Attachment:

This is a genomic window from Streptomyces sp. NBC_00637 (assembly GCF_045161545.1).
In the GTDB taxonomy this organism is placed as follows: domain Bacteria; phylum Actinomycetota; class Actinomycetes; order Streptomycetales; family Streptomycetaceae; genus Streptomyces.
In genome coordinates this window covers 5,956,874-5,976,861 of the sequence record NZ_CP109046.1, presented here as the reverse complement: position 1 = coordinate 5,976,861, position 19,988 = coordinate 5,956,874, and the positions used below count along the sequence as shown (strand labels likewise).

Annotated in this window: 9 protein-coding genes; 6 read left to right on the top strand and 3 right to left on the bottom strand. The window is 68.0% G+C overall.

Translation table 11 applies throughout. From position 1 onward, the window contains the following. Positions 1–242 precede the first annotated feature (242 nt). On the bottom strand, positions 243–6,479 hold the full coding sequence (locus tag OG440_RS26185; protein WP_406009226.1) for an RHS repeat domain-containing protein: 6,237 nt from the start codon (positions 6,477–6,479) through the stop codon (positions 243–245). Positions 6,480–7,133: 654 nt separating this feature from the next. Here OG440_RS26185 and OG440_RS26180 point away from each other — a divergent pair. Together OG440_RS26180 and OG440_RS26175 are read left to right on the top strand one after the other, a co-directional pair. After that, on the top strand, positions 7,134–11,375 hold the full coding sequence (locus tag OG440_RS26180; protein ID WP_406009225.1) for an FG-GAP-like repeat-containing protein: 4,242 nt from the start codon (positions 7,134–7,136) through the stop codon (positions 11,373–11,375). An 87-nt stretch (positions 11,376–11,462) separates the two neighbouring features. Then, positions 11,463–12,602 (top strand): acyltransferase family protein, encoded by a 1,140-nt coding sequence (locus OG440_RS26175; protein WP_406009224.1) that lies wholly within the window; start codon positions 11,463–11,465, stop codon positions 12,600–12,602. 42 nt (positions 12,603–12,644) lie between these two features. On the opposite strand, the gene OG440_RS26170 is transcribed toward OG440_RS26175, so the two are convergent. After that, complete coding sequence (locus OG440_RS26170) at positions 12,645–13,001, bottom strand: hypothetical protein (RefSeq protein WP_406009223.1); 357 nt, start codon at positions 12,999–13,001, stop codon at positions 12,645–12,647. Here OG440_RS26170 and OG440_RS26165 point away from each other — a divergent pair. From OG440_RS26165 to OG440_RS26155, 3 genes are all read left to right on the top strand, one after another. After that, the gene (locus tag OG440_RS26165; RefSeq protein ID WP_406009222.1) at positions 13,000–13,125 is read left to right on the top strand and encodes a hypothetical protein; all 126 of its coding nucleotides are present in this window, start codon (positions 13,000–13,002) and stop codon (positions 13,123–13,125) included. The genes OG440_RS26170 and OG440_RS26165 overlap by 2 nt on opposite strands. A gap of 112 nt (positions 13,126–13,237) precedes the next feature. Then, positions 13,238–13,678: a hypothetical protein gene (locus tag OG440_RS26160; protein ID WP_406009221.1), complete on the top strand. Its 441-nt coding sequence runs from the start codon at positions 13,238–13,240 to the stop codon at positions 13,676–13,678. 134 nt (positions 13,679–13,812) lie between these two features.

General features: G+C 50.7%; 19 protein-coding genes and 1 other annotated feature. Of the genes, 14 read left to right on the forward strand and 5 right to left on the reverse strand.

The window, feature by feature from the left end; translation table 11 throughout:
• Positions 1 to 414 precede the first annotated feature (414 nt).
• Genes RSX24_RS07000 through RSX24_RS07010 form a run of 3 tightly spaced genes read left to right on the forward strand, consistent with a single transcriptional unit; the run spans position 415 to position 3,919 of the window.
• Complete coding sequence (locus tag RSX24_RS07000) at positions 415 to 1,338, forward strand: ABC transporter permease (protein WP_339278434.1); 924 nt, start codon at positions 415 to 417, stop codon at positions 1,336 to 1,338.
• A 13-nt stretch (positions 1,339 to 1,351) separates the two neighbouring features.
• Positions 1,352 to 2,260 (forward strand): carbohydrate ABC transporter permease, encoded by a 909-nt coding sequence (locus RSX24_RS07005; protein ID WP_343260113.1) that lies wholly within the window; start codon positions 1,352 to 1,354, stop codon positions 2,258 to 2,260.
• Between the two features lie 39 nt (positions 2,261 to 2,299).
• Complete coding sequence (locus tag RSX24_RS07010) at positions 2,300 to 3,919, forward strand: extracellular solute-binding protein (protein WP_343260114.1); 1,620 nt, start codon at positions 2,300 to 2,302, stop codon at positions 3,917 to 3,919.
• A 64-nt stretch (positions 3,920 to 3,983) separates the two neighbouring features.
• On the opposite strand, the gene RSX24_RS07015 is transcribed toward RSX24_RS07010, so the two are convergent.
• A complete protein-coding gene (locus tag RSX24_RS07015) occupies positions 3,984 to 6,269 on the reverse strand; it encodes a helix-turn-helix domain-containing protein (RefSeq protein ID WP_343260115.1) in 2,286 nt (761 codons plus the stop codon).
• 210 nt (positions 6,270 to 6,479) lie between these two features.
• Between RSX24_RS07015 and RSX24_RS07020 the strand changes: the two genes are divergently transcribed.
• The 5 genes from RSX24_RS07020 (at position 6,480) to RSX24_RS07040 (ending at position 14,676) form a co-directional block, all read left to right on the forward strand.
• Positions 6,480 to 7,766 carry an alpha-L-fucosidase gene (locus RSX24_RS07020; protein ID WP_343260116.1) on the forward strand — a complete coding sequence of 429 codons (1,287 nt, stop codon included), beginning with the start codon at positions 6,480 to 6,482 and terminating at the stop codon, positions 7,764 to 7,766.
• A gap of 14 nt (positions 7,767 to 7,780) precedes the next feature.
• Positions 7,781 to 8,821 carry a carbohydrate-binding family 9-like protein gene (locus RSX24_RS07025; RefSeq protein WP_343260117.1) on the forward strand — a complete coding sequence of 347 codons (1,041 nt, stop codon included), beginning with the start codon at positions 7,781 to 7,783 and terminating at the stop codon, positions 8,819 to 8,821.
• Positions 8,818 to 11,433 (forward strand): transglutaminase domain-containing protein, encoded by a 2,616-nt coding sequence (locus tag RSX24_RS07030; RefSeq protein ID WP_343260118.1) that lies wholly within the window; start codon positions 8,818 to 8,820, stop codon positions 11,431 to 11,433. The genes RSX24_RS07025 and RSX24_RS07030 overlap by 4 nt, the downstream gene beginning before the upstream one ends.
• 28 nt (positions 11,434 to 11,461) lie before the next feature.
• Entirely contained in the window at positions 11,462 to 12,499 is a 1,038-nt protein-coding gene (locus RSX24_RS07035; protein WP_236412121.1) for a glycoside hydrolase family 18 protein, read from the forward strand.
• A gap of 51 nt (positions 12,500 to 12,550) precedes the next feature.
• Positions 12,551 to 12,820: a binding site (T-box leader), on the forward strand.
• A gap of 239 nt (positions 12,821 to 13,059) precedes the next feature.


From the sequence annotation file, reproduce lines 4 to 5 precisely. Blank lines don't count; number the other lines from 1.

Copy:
Annotated in this window: 9 protein-coding genes; 6 read left to right on the top strand and 3 right to left on the bottom strand. The window is 68.0% G+C overall.

Translation table 11 applies throughout. From position 1 onward, the window contains the following. Positions 1–242 precede the first annotated feature (242 nt). On the bottom strand, positions 243–6,479 hold the full coding sequence (locus tag OG440_RS26185; protein WP_406009226.1) for an RHS repeat domain-containing protein: 6,237 nt from the start codon (positions 6,477–6,479) through the stop codon (positions 243–245). Positions 6,480–7,133: 654 nt separating this feature from the next. Here OG440_RS26185 and OG440_RS26180 point away from each other — a divergent pair. Together OG440_RS26180 and OG440_RS26175 are read left to right on the top strand one after the other, a co-directional pair. After that, on the top strand, positions 7,134–11,375 hold the full coding sequence (locus tag OG440_RS26180; protein ID WP_406009225.1) for an FG-GAP-like repeat-containing protein: 4,242 nt from the start codon (positions 7,134–7,136) through the stop codon (positions 11,373–11,375). An 87-nt stretch (positions 11,376–11,462) separates the two neighbouring features. Then, positions 11,463–12,602 (top strand): acyltransferase family protein, encoded by a 1,140-nt coding sequence (locus OG440_RS26175; protein WP_406009224.1) that lies wholly within the window; start codon positions 11,463–11,465, stop codon positions 12,600–12,602. 42 nt (positions 12,603–12,644) lie between these two features. On the opposite strand, the gene OG440_RS26170 is transcribed toward OG440_RS26175, so the two are convergent. After that, complete coding sequence (locus OG440_RS26170) at positions 12,645–13,001, bottom strand: hypothetical protein (RefSeq protein WP_406009223.1); 357 nt, start codon at positions 12,999–13,001, stop codon at positions 12,645–12,647. Here OG440_RS26170 and OG440_RS26165 point away from each other — a divergent pair. From OG440_RS26165 to OG440_RS26155, 3 genes are all read left to right on the top strand, one after another. After that, the gene (locus tag OG440_RS26165; RefSeq protein ID WP_406009222.1) at positions 13,000–13,125 is read left to right on the top strand and encodes a hypothetical protein; all 126 of its coding nucleotides are present in this window, start codon (positions 13,000–13,002) and stop codon (positions 13,123–13,125) included. The genes OG440_RS26170 and OG440_RS26165 overlap by 2 nt on opposite strands. A gap of 112 nt (positions 13,126–13,237) precedes the next feature. Then, positions 13,238–13,678: a hypothetical protein gene (locus tag OG440_RS26160; protein ID WP_406009221.1), complete on the top strand. Its 441-nt coding sequence runs from the start codon at positions 13,238–13,240 to the stop codon at positions 13,676–13,678. 134 nt (positions 13,679–13,812) lie between these two features.